Going back to the first hand: JW Red Label, Dewars White Label, and Cutty Sark are unpleasant starters. They make even less sense as starting points buried under sugary mixers. I had my start with Glenfiddich and Glenlivet; they're priced well and have had their edges rounded. I had Talisker 10 early on too, too bad it isn't $30 anymore! I know a lot of folks who were sold on whisky via Macallan 12yr.
All that aside, I'm jealous that you had your start with Van Winkle and Talisker!
Okay, now that you've teased it, you must recap your Scotland 2002 story! I was there in November 2002, but had not yet hit my whisky stride.
FV: I've never thought of the effect of growing up with Coca-Cola on the average American whisky consumer! You are clearly right: that must make a big difference in terms of what people like and don't like. On the other hand, you & your wife grew up in the US, I believe, and you don't have the average American palate either. Let's keep in mind that the single malt drinkers are a minority among consumers, 1-3% among whisky drinkers and a fraction of that among drinkers at large, whose top choice is vodka. So there is clearly some self-selection at work here. (Oh, I don't want to put down vodka, my wife is Polish and they make great “wódka” there. I always have a bottle of Zubrówka on hand! The one in Poland tastes better, something to do with bison grass being banned in the US; apparently it makes a very good rat poison. The Poles are not worried.)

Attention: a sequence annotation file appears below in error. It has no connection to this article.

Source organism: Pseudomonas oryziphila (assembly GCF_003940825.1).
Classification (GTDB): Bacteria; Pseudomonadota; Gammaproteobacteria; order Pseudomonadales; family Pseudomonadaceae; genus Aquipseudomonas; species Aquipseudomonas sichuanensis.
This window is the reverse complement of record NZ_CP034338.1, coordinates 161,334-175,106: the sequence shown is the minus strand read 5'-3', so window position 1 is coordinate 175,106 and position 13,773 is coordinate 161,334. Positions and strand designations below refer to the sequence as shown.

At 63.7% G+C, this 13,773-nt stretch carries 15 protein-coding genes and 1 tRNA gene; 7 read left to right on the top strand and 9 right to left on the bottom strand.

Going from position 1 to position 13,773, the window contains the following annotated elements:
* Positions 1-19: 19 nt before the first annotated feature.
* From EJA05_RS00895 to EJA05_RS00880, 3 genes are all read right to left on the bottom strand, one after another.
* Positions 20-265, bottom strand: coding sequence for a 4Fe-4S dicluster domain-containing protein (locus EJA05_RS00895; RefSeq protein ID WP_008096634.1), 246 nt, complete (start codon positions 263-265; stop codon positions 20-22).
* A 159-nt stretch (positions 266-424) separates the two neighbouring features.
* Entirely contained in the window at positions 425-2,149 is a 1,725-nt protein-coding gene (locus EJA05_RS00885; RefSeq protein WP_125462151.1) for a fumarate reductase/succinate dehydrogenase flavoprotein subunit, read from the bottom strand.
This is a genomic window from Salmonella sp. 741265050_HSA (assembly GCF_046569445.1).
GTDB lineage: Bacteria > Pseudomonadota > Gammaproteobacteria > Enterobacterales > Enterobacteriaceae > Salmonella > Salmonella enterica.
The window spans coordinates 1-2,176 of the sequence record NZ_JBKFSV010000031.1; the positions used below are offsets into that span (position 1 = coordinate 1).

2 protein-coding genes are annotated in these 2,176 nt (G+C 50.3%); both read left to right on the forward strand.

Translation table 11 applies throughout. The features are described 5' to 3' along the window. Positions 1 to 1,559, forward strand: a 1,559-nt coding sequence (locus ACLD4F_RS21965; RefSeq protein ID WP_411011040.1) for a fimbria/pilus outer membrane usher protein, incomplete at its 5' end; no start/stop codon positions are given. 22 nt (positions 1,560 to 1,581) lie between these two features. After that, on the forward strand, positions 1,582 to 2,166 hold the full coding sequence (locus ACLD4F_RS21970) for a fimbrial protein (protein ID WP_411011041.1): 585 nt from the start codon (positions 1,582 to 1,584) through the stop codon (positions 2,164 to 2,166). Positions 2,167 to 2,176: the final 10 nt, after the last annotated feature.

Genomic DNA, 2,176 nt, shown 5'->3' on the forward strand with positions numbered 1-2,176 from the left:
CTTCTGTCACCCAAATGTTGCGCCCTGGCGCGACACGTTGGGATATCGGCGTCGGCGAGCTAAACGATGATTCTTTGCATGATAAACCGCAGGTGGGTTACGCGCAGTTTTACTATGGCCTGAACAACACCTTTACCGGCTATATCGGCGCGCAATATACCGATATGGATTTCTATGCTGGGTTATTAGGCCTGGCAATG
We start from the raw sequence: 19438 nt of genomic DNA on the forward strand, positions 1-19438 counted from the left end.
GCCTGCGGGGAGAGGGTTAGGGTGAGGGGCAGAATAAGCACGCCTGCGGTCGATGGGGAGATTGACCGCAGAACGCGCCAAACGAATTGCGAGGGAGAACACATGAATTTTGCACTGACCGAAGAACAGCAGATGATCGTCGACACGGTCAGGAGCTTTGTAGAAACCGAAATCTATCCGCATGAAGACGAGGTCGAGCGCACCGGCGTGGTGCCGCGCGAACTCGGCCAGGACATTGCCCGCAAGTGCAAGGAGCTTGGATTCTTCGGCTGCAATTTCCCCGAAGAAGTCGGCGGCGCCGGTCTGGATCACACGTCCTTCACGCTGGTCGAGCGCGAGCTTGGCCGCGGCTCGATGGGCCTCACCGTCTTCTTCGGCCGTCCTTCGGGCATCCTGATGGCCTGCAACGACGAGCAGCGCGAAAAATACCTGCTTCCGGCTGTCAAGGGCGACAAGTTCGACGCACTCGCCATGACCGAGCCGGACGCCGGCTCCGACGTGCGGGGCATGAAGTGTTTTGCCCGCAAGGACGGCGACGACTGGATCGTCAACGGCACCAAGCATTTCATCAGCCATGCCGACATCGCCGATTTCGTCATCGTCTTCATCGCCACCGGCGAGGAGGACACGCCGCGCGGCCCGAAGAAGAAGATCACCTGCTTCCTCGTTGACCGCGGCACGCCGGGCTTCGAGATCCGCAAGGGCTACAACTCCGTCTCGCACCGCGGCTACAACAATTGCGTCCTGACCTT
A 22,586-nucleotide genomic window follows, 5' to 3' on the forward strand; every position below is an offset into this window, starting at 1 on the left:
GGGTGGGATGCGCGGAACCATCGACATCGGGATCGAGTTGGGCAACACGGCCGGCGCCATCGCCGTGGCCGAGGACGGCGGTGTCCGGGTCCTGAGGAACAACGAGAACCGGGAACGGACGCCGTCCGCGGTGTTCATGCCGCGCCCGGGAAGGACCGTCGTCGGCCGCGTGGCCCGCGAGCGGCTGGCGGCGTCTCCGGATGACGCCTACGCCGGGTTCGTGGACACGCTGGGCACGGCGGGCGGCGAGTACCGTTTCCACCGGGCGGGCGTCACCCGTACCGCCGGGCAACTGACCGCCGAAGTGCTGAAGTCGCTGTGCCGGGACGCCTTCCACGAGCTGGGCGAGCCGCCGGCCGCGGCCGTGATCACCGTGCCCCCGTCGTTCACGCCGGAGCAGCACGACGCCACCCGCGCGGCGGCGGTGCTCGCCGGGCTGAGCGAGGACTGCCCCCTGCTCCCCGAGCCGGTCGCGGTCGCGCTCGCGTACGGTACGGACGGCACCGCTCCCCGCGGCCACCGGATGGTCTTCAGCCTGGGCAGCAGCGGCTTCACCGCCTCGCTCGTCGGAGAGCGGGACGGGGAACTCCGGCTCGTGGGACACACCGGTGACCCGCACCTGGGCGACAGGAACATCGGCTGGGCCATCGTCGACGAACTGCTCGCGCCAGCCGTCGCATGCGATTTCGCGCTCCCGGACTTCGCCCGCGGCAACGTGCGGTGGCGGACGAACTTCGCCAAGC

Your start wasn't bad either; Glenlivet 12 is one of my favorite whiskies, which for some blessed, crazy reason I can buy here in California at less than half its price at the distillery shop in Scotland! On the right night, Glenfiddich 12 is a great session whisky. There is a reason that those two are the best selling single malts in the US and in the world.
But returning to Scotland 2002, who knows, we might have rubbed shoulders! I spent October and November there, visiting University of Glasgow. I fell in love with Glasgow and Scotland, despite the abominable weather - remember? My feet were wet and cold at all times! My story is anticlimactic: I really enjoyed driving a car with the steering wheel and stick shift on the wrong side on roads the size of back alleys, and visiting Oban and Edradour distilleries; but I was in the middle of a spiritual search, which meant reducing my drinking and ultimately stopping altogether. Talking about bad timing! I went dry for three years, 2003-2006. So you can say I didn't take full advantage of my visit, but the seeds were planted, I got a clear sense of that vast world of immense possibility!